Glen Cranall's Process of Segmented Wood Turning


Glen Crandall's Process of Segmented Wood Turning

This type of wood turning is often called “segmented turning,” because the vessel is made up of a number of wood “segments” which are assembled and glued into rings. These rings are of various diameters and thicknesses. Designs are typically accomplished by varying the lengths, thicknesses , angles and wood varieties in the segments.

There are a number of different ways to do a segmented vessel. The following pictures and text will briefly describe in a general way how I do my segmented turning:


This shows a typical ring with a couple of the segments that made it up. Segments are glued then clamped into a ring.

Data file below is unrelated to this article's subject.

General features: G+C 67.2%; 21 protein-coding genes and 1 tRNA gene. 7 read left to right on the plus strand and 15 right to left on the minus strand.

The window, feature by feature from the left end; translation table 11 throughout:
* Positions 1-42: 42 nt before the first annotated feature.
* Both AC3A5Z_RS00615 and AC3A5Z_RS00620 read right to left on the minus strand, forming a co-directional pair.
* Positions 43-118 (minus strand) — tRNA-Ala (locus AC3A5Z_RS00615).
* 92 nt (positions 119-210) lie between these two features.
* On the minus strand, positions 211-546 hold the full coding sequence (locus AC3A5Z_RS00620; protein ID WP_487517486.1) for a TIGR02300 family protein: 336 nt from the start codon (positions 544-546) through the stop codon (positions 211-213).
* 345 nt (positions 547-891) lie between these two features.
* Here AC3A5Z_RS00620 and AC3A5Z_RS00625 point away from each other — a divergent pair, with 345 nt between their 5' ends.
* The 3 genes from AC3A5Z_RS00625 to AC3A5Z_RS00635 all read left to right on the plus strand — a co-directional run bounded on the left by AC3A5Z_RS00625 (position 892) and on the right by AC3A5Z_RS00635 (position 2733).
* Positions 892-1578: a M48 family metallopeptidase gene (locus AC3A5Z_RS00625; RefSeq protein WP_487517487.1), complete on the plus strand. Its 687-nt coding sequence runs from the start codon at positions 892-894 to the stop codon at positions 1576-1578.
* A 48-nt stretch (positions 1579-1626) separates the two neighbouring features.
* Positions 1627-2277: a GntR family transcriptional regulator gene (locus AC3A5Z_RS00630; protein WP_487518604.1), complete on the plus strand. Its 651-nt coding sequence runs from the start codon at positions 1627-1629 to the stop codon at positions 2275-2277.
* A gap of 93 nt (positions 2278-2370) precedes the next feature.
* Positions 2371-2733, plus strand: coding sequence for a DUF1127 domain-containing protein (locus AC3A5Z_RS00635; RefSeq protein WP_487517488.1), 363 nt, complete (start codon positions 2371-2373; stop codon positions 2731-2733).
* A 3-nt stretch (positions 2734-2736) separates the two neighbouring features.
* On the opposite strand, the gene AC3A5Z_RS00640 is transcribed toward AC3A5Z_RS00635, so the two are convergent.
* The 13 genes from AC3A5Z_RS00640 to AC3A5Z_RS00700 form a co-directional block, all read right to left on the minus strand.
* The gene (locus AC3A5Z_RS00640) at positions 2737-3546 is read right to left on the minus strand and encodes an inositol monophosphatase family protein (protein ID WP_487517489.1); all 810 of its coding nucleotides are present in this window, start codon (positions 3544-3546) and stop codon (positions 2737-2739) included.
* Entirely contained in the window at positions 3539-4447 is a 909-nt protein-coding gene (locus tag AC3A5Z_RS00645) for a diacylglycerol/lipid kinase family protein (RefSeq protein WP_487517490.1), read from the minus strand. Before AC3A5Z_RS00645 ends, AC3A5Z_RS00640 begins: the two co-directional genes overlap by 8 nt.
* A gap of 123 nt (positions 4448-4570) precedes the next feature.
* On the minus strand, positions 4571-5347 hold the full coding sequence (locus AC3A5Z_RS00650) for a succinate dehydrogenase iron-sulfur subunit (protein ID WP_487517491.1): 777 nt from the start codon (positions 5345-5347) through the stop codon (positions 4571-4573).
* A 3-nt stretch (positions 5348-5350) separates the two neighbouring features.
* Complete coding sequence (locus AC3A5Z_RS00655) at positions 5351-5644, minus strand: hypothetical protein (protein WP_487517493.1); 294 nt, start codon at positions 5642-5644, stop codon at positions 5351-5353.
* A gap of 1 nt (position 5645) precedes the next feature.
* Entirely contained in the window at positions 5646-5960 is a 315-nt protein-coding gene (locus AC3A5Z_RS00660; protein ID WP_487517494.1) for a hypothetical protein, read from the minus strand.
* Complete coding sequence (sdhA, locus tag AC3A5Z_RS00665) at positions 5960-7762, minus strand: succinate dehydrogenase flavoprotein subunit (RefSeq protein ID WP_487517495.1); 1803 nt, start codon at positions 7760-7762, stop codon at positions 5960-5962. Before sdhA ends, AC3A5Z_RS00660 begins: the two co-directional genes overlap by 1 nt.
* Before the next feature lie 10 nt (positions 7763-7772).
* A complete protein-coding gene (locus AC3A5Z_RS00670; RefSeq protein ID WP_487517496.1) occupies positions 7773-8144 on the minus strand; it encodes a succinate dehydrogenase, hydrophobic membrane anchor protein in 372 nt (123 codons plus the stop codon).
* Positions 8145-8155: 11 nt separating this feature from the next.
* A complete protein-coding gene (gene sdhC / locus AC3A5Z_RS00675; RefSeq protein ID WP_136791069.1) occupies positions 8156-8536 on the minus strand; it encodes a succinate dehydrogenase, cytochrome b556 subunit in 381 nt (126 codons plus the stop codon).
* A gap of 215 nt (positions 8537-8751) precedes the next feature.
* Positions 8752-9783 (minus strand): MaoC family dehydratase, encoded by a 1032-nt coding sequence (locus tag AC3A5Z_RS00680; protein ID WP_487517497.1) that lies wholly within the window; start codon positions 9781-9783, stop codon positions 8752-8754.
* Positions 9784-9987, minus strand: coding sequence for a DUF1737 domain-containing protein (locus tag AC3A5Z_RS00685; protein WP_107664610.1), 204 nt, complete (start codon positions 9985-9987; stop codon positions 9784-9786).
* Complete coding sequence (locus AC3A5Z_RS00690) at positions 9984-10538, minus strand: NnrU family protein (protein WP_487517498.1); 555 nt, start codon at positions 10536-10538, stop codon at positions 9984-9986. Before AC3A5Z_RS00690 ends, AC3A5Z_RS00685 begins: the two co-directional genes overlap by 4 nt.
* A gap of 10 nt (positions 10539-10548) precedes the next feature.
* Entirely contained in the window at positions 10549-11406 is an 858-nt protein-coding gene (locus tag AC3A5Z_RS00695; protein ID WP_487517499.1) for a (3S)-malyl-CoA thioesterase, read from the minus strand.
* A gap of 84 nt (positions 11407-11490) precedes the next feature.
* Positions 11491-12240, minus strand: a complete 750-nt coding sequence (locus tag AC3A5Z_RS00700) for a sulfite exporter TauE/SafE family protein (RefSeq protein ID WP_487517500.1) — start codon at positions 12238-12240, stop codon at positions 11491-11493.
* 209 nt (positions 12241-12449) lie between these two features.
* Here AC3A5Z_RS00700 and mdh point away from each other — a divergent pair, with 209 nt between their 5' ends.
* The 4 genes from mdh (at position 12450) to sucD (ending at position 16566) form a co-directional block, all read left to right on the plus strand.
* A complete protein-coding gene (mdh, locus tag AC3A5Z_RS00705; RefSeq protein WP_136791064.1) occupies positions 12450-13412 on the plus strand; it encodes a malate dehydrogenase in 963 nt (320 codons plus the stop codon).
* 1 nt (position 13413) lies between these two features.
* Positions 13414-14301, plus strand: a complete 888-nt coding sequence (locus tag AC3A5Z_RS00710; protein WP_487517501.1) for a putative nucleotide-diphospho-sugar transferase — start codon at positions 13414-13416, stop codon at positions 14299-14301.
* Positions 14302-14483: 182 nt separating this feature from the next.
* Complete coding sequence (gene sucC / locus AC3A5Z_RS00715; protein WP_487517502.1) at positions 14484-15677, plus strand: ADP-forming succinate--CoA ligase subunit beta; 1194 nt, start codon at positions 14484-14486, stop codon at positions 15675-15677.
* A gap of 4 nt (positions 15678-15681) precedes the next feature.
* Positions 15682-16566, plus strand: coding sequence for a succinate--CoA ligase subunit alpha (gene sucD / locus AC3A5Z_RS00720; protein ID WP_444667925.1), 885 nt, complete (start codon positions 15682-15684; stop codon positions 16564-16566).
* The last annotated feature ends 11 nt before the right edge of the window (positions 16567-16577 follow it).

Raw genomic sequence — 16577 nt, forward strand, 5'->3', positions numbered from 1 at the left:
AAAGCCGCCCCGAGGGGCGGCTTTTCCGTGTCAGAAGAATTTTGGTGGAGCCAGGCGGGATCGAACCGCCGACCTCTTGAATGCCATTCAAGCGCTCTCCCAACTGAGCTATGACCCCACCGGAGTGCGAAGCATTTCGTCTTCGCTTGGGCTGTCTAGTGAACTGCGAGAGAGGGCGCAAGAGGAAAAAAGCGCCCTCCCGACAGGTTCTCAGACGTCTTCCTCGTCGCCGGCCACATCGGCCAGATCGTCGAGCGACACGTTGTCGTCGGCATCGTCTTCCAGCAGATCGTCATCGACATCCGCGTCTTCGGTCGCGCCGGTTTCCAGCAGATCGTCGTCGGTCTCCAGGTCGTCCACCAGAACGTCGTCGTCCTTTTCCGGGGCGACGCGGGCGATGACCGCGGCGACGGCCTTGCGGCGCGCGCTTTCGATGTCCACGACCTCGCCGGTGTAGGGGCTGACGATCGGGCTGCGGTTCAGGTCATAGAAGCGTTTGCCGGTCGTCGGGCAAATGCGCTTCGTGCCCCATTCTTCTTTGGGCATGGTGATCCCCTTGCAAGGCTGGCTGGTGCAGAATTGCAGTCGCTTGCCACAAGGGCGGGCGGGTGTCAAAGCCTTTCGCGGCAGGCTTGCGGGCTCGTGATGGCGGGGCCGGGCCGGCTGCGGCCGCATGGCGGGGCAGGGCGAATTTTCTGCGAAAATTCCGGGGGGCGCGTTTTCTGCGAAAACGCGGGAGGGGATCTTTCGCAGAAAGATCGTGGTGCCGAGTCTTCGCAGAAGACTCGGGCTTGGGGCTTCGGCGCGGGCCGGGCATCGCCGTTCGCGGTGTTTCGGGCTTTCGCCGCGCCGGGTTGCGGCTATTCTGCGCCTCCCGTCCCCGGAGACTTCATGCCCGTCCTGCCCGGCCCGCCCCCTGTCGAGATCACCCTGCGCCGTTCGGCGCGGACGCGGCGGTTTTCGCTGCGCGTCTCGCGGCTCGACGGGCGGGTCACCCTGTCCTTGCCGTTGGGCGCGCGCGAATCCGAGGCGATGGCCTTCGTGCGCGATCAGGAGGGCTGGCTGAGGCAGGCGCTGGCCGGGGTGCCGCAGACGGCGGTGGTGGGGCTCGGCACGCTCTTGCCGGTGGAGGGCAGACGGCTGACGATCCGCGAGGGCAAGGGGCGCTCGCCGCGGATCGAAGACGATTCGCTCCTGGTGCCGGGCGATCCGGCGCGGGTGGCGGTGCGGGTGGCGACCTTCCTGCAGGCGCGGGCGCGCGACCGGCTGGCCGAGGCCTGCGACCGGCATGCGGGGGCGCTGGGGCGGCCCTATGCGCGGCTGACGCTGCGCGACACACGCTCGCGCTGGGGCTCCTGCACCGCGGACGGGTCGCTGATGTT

This ring is typical of one which would be part of a design.


This is one of the segments which will be part of the principle design pattern – sometimes referred to as the “feature ring.”


These are the pieces which make up the segment shown above.


This is another segment which will be part of the feature ring.


This shows all of the rings which will go into the pot. The bottom is on the left and the top is on the right.


Here are the assembled rings dry stacked in the order in which they will be glued up.


This shows the rings after they have been trued up and glued, and mounted on the lathe. The inside has been turned and the outside is ready for final turning.


This is the completed piece. Varieties of wood used in this particular piece are:

Lacewood – the reddish-brown wood which makes up the body of the pot.
Holly – the white wood used in the design sections.
Peruvian Walnut – the dark wood used in the design sections.

Finish is a clear urethane varnish.
This particular pot contains 846 individual pieces of wood.